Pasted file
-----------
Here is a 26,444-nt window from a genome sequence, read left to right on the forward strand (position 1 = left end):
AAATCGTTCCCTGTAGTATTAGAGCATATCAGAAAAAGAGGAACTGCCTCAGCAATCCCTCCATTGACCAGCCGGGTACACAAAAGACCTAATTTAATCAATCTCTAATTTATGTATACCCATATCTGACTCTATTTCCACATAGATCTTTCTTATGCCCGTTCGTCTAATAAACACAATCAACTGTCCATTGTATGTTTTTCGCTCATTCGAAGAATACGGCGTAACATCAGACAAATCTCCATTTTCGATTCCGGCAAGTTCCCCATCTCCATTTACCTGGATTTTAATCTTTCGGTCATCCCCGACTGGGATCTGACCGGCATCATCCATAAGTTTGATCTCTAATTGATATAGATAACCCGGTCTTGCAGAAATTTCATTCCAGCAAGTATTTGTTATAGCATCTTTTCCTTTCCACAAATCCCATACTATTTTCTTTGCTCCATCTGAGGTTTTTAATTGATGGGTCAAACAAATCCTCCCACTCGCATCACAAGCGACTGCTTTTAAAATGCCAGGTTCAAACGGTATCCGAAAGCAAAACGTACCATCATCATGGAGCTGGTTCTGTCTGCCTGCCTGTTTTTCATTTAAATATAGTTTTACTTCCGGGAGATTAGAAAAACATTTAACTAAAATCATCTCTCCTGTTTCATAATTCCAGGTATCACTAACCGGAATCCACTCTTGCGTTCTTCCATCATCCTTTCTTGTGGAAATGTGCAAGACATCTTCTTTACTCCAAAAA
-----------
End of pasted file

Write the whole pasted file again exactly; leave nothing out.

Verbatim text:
Here is a 26,444-nt window from a genome sequence, read left to right on the forward strand (position 1 = left end):
AAATCGTTCCCTGTAGTATTAGAGCATATCAGAAAAAGAGGAACTGCCTCAGCAATCCCTCCATTGACCAGCCGGGTACACAAAAGACCTAATTTAATCAATCTCTAATTTATGTATACCCATATCTGACTCTATTTCCACATAGATCTTTCTTATGCCCGTTCGTCTAATAAACACAATCAACTGTCCATTGTATGTTTTTCGCTCATTCGAAGAATACGGCGTAACATCAGACAAATCTCCATTTTCGATTCCGGCAAGTTCCCCATCTCCATTTACCTGGATTTTAATCTTTCGGTCATCCCCGACTGGGATCTGACCGGCATCATCCATAAGTTTGATCTCTAATTGATATAGATAACCCGGTCTTGCAGAAATTTCATTCCAGCAAGTATTTGTTATAGCATCTTTTCCTTTCCACAAATCCCATACTATTTTCTTTGCTCCATCTGAGGTTTTTAATTGATGGGTCAAACAAATCCTCCCACTCGCATCACAAGCGACTGCTTTTAAAATGCCAGGTTCAAACGGTATCCGAAAGCAAAACGTACCATCATCATGGAGCTGGTTCTGTCTGCCTGCCTGTTTTTCATTTAAATATAGTTTTACTTCCGGGAGATTAGAAAAACATTTAACTAAAATCATCTCTCCTGTTTCATAATTCCAGGTATCACTAACCGGAATCCACTCTTGCGTTCTTCCATCATCCTTTCTTGTGGAAATGTGCAAGACATCTTCTTTACTCCAAAAA